How drug dealers in Germany are adapting to new corona reality

How drug dealers in Germany are adapting to new corona reality
Drug dealers adapted to the coronavirus crisis. Photo: DPA
The chief of the German bureau of investigation (BKA) said drug dealers had learned new ways to sell their wares, stating that “we haven't noticed a shortage on the market".

Many industries have been hit hard in the coronavirus crisis. But it appears drug dealers adapted quickly during the lockdown, even while doing home office.

Move to online and delivery

Presenting his agency's annual report on drug criminality on Tuesday, BKA boss Holger Münch said that dealers had quickly adapted to the coronavirus by offering more service online.

Narcotics purchased via the internet and delivered by post – often to a packet shop – had increased during the pandemic.

Smuggling by air and sea continued at a constant level throughout the crisis in comparison with recent years, he said.

SEE ALSO: 10 things you should know about illegal drug use in Germany

'Cocaine not elite drug anymore'

Münch made the comments during the presentation of the annual drug report, which showed an increase in drug criminality for the ninth year in a row last year.

Criminality in connection with cocaine rose most sharply, increasing by 12 percent. “We've come to the conclusion that this isn’t an elite drug anymore,'' said Münch.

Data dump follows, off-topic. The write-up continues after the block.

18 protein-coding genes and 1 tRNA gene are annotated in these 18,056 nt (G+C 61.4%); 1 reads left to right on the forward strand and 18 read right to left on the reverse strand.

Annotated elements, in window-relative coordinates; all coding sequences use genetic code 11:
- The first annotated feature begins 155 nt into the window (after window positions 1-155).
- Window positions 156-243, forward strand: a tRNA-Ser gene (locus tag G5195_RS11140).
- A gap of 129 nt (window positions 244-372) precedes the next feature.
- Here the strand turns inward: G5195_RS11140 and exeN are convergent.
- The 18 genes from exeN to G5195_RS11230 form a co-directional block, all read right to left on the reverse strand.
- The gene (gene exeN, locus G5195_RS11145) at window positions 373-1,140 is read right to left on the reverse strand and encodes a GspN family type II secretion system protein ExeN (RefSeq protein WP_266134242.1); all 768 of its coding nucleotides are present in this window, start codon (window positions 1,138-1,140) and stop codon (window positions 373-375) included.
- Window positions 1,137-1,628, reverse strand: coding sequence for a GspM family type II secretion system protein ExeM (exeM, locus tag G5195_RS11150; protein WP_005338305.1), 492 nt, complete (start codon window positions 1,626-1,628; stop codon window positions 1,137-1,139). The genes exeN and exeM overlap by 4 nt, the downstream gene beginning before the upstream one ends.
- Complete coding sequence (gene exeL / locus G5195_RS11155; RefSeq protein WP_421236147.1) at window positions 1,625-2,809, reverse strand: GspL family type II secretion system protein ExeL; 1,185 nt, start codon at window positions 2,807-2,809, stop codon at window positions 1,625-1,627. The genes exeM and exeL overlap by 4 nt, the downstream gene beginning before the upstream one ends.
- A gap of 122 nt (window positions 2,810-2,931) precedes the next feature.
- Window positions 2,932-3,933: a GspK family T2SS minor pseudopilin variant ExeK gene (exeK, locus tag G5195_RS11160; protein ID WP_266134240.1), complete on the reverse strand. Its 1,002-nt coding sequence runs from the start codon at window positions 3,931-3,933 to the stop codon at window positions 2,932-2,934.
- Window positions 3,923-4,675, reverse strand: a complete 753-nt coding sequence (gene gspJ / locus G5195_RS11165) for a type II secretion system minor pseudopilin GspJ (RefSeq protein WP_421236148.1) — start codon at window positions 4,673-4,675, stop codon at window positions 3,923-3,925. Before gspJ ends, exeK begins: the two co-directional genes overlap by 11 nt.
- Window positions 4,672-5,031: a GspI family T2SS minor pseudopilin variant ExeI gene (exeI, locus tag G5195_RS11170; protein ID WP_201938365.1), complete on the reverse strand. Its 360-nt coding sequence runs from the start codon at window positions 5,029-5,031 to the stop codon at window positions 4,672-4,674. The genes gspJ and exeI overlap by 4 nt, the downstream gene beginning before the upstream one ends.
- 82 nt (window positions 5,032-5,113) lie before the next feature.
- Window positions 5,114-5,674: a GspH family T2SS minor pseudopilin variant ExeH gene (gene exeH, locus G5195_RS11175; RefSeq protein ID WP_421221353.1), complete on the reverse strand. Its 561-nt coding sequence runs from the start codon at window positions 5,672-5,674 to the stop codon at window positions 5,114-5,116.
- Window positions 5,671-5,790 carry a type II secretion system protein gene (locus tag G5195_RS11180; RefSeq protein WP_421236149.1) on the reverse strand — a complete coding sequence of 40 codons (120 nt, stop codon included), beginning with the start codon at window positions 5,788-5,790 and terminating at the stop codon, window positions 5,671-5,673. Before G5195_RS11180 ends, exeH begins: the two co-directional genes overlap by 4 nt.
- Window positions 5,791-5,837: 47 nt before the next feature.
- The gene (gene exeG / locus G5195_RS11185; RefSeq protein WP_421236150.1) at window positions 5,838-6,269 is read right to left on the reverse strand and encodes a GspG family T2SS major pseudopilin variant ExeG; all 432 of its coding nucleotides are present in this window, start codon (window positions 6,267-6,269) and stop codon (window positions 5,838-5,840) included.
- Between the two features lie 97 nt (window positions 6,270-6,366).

The largest quantity of cocaine ever seized in Germany was discovered by customs in July 2019 during a routine check in the port of Hamburg.

A container of soybeans, which was to be transported from Uruguay via Hamburg to Belgium, contained 4.5 tonnes of cocaine. The estimated street value was almost one billion euros.

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Drug use increasing

Meanwhile, 31 illegal drug labs were busted nationwide in 2019, a 63 percent increase on 2018.

In total, the number of drug offences registered in 2019 rose by 2.6 percent compared to the previous year to 359,747. By far the most offences were related to cannabis. 

“Instead of wasting resources on prosecuting users, the federal and state governments should take targeted action against organized drug crime and the black market,” said FDP drug policy expert Wieland Schinnenburg. 

Schinnenburg proposed starting the controlled distribution of cannabis to adults, which would free up police resources to go after more serious crimes.

Münch said that he was not against conducting a debate on liberalization. But he cautioned that he had not seen evidence to suggest either that legalization leads to lower consumption or that it weakens the power of organized crime networks.


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